Among the second cohort of students to complete his medical degree at Southampton, Michael later went on to become Head of the School of Medicine from 1998 to 2001, and Dean of the Faculty of Medicine, Health and Life Sciences from 2003 to 2004. He is now President and Provost of University College London (UCL).
“I very positively chose to come to Southampton as it was a new medical school and I thought it would attract very good teachers. It was a wonderful, fresh, exhilarating and exciting innovation that brought people to Southampton with different ideas about how to educate students and we all benefitted hugely from their quality and enthusiasm,” he says.
For me what was really interesting and different about Southampton was the early medical contact we had with patients from year one. This brought the whole thing alive for me, putting the rest of my learning into perspective by seeing it in action in real-life healthcare. The fourth-year research project was also a hugely important part of my personal development. It developed my critical thinking and allowed me to ask questions and understand how knowledge was created, how uncertain that knowledge-creation process could be, and how knowledge changes over time.
“I was lucky to be able to carry out my project with Professor George Alberti, who was Professor of Chemical Biology at Southampton at the time, and went on to become Professor and Dean of Medicine at Newcastle University and President of the Royal College of Physicians. I really did feel as though I was a member of the research team, and this link between teaching and research is a principle I have held very close throughout my career – the relationship between teaching and research sits at the heart of UCL’s strategy and that’s all because of my experience at Southampton.
“You also got a lot of real-life experience at Southampton. During my final year, I went on placements at various hospitals in the region, which prepared you for actually working in healthcare in the real world. We were no longer in an ivory tower in a big teaching hospital, being heavily supported by staff, but were faced with the real world of a district general hospital. It doesn’t get more real than being in an accident and emergency department or an acute medical unit.”
Following his postgraduate studies, also at Southampton, Michael joined the University’s academic team, progressing to the role of Professor of Medicine, Head of School and then Dean.
“This was a time of great change, a fresh group of young, dynamic professors were coming in and the research profile of the Medical School was accelerating. We started to do very well competitively against other medical schools for our research. Our Research Assessment Exercise (RAE) results were very pleasing, we scored full points in the Quality Assurance Agency Subject Review, and we also started winning big grants such as the Wellcome Trust Clinical Research Facility.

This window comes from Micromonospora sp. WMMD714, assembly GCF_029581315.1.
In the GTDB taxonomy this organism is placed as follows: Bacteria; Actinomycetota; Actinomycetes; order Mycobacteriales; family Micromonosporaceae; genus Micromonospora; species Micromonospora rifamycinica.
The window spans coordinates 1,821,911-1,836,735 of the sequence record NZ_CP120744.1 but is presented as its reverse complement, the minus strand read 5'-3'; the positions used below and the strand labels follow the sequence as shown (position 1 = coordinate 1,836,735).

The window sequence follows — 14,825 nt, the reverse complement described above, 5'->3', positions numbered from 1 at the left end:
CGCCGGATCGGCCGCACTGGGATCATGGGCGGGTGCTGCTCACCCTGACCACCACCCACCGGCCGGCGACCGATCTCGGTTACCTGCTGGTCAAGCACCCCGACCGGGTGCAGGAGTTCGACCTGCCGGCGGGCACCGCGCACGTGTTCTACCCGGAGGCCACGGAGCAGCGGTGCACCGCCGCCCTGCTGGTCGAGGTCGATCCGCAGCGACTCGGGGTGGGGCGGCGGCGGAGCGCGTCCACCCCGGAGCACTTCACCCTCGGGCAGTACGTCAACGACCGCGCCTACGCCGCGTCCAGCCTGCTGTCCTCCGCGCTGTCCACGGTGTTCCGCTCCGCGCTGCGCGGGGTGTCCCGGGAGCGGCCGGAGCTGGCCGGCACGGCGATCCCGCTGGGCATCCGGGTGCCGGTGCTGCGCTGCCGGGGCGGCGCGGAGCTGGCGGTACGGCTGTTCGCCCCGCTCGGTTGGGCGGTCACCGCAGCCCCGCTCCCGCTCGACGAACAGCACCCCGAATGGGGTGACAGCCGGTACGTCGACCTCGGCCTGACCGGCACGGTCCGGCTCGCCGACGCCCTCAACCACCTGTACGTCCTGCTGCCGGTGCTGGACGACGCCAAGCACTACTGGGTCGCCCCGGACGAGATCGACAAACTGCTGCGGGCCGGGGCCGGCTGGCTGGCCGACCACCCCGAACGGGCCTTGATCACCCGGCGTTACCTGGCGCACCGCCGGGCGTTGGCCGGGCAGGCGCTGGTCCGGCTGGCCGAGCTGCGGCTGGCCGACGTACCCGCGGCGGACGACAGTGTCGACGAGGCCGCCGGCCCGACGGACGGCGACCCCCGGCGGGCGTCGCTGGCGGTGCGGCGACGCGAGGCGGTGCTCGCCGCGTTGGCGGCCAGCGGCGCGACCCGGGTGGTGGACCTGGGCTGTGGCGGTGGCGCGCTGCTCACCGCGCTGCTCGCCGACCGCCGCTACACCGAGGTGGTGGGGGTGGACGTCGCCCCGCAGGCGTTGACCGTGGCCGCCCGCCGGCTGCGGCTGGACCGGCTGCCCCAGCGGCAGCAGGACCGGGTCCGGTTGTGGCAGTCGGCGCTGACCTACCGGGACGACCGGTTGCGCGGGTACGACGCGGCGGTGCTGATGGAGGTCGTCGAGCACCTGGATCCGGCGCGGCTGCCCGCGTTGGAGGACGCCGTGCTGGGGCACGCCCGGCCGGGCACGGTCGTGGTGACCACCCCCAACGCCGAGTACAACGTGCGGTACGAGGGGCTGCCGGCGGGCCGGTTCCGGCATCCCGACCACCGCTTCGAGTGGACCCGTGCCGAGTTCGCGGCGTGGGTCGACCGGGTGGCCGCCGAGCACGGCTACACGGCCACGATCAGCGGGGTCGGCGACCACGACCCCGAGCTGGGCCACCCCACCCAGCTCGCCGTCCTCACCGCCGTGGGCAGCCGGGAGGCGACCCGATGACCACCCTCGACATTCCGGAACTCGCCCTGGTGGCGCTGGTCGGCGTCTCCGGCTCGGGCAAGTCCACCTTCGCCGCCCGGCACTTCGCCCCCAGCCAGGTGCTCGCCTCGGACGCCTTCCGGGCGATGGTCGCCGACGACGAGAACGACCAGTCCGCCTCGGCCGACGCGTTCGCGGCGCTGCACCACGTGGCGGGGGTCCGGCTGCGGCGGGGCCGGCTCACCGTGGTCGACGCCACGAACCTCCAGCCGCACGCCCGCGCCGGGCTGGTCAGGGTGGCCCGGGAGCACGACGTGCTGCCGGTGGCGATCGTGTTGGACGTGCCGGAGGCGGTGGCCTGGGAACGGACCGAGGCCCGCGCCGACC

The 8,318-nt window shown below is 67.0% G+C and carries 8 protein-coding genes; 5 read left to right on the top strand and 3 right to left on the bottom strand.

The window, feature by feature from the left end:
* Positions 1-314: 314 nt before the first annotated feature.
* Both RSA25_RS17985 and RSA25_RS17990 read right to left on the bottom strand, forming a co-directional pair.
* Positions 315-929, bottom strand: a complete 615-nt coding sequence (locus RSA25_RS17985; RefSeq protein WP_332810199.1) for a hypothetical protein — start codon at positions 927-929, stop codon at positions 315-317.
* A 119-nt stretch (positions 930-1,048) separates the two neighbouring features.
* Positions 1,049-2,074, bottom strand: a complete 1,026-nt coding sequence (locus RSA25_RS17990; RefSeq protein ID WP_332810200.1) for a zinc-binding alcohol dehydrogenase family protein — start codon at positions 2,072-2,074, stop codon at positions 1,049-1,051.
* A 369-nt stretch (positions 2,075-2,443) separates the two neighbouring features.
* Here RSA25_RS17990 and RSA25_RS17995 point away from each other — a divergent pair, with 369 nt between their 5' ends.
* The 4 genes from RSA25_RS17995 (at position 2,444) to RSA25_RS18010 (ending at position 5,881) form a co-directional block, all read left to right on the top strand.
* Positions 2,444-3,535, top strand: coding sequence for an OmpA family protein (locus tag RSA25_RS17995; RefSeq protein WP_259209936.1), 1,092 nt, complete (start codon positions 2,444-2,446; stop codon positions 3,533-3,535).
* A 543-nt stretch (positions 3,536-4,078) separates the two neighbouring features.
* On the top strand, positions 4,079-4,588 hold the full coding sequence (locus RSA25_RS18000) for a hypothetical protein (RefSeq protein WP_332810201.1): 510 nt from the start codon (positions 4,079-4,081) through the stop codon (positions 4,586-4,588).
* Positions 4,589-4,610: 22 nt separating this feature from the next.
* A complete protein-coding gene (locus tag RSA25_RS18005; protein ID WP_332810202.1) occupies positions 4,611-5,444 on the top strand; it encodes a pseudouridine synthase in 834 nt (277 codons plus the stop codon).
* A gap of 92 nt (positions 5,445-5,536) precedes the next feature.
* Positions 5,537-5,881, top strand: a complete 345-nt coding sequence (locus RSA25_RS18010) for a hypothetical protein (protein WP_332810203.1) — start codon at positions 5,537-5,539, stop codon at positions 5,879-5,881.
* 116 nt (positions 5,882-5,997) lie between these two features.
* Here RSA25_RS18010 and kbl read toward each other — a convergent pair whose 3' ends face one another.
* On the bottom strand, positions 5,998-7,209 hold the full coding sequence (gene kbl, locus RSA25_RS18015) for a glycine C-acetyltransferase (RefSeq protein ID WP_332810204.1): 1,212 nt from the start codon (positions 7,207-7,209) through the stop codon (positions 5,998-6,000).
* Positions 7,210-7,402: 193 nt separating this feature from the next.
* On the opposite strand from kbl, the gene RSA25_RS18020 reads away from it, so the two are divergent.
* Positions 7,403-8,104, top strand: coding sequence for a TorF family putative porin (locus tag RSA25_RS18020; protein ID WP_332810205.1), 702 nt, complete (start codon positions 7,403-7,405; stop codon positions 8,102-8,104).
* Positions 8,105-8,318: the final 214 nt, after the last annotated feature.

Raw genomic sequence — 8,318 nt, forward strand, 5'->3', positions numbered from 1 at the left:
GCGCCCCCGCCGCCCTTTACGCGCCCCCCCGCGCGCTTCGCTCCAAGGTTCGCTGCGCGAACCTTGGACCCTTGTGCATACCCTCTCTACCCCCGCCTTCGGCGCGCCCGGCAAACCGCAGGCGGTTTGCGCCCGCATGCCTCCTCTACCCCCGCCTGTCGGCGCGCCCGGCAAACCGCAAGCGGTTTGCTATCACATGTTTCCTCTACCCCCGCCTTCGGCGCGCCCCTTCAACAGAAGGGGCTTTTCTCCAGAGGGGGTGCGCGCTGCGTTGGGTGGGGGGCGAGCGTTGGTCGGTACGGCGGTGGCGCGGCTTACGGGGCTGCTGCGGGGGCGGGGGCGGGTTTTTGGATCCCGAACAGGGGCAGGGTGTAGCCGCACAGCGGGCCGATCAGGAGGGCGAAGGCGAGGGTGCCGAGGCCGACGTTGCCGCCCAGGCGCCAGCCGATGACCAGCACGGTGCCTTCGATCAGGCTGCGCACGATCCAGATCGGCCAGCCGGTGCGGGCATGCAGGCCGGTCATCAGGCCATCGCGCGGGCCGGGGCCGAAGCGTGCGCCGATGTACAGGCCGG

“When you looked at teaching and research performance, we were one of only three medical schools in the country that was recognised for its excellence in both teaching and research. As one of the smaller medical schools, we were competing very effectively with the best in the country.
“One of the reasons for this was our links with the NHS, particularly the trusts within our region. It was a mutually beneficial relationship that worked incredibly well and brought the overall standard of clinical care up. Patients were given access to the most advanced treatments that were linked to the research in the University.
Looking back, my over-riding memory of Southampton is of the spirit of the time and the culture of the Medical School. It was enjoyably positive and it was very, very different to many other places in the country. We created a great team spirit and sense of achievement, and I’m thrilled that this culture and ethos continues at Southampton today.
Find out about Southampton Medical School and the cutting-edge research our academics have led into a wide range of areas, including asthma, osteoporosis, antibiotic resistance, developmental origins of adult disease, liver disease and diabetes. The nation’s first Centre for Cancer Immunology opened earlier this year thanks to the generosity of thousands of donors, bringing together world-leading researchers to expand clinical trials and develop more lifesaving drugs in this exciting and promising area of cancer research.